about being liberal or conservative anymore y'all. That is a hype offered by the fascist whores who want to confuse the people with lies while they turn this country into an aristocratic police state. Some people will say anything to attain power and money. There is no such thing as the Liberal Media, but the Corporate media is very real.
I have to say that Colin Powell has earned some respect for the way he has handled himself since his 2005 retirement. He has
admitted shame for the UN moment when he lied to the world using doctored evidence he knew was "crap" (his own words).
Saturday, 18 October 2008 at 10h 14m 34s
In favor of High Speed Trains
In favor of Raising bonds for constructing 200 mph high speed rail trains up and down the state.
“Sadly, much opposition has come from people who say they like the idea of 220-mph trains zipping up and down the state, but
don't think we can afford it right now, in a time of budget disaster and economic crisis.
“That sounds prudent, even reasonable, but it ignores an important fact of American history: Many of our most important public
works projects have come in times of deep economic distress -- and they have been crucial elements in our recovery in those
“Recall the Great Depression, when voters in the Bay Area passed bonds to build the Golden Gate and Bay bridges -- projects
that lightened the impact of the Depression on that region and were critical to the postwar economic boom. Shasta Dam was
built during the Depression, and remains a linchpin of the state's water system.”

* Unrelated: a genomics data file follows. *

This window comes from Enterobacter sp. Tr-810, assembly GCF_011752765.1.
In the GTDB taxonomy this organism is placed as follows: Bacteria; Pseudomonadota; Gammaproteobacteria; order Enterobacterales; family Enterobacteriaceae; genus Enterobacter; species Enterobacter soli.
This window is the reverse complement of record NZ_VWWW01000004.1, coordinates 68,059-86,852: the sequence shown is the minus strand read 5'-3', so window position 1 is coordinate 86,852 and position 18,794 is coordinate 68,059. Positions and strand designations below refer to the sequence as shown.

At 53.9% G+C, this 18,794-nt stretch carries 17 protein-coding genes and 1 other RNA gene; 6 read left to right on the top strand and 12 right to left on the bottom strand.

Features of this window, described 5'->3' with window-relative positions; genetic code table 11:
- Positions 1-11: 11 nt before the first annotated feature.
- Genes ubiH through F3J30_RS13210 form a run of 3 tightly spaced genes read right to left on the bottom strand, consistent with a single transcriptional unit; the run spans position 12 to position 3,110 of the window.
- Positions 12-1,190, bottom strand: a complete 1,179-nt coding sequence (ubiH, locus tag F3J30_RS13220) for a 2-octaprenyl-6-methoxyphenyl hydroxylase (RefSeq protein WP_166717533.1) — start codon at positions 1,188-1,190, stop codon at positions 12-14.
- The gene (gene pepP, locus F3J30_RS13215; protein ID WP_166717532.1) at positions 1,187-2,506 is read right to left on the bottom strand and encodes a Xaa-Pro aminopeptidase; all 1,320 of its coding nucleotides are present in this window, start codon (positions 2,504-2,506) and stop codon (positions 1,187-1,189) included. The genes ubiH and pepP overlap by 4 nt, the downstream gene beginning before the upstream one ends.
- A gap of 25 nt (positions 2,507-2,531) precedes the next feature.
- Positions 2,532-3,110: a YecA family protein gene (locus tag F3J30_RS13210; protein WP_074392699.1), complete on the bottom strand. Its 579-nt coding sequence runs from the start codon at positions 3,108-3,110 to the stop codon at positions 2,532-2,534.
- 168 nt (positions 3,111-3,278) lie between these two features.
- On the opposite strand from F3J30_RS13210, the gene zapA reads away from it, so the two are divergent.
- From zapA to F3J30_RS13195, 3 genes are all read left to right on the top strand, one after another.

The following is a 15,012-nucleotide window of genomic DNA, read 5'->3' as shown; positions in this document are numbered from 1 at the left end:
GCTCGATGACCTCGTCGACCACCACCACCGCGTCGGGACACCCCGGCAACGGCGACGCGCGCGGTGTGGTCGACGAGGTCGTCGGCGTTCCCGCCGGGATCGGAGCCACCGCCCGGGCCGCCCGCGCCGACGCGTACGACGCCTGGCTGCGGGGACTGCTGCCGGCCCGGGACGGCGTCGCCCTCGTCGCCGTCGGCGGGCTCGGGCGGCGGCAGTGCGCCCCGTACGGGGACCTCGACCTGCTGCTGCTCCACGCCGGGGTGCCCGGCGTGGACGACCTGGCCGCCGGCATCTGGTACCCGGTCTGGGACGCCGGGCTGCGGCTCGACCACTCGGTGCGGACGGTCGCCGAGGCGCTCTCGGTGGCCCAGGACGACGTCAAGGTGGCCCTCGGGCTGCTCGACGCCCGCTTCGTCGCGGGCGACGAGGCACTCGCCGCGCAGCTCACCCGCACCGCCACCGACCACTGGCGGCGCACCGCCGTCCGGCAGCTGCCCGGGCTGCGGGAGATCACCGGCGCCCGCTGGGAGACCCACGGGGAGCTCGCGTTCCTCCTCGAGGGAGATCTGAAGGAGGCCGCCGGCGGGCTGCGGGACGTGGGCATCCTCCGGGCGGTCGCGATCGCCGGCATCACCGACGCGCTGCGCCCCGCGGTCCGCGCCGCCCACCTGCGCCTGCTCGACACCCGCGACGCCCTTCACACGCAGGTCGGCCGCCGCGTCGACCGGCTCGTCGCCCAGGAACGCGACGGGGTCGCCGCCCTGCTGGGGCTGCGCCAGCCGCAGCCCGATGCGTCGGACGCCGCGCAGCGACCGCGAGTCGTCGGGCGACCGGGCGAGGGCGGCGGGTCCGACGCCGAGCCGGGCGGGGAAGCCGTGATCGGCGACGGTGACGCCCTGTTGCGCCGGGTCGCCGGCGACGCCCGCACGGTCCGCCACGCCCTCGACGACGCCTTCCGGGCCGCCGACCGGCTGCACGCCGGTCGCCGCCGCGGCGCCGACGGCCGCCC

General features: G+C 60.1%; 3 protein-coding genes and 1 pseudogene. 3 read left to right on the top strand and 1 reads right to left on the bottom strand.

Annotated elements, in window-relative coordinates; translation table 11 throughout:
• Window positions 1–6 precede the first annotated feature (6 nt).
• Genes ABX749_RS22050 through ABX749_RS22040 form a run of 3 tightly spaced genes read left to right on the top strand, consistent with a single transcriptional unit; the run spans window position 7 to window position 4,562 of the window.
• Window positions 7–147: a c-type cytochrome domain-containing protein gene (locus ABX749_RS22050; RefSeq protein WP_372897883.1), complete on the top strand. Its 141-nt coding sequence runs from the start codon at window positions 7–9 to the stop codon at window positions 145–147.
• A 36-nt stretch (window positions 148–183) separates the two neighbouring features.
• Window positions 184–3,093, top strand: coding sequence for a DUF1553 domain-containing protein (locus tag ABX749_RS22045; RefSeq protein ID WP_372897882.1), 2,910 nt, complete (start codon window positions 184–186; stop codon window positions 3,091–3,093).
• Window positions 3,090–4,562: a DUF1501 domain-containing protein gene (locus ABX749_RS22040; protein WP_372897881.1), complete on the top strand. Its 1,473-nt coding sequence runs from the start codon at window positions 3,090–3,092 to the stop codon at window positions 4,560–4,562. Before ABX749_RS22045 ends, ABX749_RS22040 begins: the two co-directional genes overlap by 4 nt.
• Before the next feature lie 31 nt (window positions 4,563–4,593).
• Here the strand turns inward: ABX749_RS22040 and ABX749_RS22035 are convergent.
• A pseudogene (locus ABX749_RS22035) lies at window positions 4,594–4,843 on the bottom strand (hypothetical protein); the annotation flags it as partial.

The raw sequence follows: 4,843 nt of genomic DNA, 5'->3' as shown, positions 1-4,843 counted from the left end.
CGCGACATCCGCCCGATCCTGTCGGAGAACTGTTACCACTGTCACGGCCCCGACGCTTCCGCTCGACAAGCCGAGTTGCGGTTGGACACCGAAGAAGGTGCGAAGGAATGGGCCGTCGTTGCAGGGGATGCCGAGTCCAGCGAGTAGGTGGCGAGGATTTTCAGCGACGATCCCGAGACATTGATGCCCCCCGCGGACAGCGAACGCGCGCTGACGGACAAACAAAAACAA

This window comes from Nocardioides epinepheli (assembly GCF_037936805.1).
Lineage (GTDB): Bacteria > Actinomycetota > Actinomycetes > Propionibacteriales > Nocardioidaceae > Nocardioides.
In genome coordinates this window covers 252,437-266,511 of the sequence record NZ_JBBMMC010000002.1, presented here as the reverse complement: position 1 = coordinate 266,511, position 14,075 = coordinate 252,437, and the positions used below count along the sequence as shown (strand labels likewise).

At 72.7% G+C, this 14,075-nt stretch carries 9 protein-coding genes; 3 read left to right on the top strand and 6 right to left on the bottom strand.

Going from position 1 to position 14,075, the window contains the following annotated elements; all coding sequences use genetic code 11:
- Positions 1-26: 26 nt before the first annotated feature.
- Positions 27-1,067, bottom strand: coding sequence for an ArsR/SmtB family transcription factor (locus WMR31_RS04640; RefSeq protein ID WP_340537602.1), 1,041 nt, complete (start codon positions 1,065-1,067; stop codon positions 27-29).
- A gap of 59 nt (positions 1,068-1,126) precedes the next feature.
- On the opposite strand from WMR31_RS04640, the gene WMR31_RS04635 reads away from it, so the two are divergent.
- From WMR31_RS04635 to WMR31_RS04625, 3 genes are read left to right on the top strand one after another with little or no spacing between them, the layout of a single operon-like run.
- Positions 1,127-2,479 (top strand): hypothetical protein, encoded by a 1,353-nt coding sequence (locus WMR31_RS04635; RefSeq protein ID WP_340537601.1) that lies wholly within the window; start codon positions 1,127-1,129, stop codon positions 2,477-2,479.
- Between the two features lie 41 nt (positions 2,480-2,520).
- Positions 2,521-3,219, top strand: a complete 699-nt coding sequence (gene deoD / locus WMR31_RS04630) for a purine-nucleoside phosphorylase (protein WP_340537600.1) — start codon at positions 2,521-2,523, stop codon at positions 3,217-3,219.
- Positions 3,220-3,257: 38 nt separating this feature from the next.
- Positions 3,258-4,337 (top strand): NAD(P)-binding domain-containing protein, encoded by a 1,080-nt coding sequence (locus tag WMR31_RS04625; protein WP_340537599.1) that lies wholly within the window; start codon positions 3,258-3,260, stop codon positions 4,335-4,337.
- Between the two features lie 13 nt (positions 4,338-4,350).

The closing paragraph of the editorial is a powerful, stirring statement that deserves to be quoted in full:
“The high-speed rail project is immense, and that can be daunting. The current economic situation is likely to get worse before it
gets better. In the past, Californians have risen to such challenges with vision and determination. Voting "yes" on Proposition 1A
is a declaration that we still possess those qualities, and have not surrendered them to a timid faith in a status quo that is no
[SOURCE: | Fresno Bee editorial | 18 October 2008]
Wow, imagine being in Los Angeles by taking a 4 hour train, or up to Crescent City or Eureka or Lake Tahoo. San Franciscan's
would load up their bicycles and make the trip Friday evening at 4pm and be there by 8pm. Rental car services would easily
increase. Places connected to the various trains would see an influx of tourist visitation, and people who can ride the train will be
able to move quickly across the state, reducing the traffic on the highways and interstates.
I can see this train easily reducing
interstate traffic by 10%, but urban traffic probably won't be reduced unless inter-city urban public transit gets a boost.
Most people who live in suburbia or in any sprawled out urban area would use an efficient, rapid, inexpensive
transit system. The only way to do that is to make the transit lines separated from automobile traffic. That's why the various
subways and metro lines in the world work. You can't have a transit system that relies upon buses on the streets.
This should be a Federal project. There are many cities across the United States that would benefit from having rapid transit.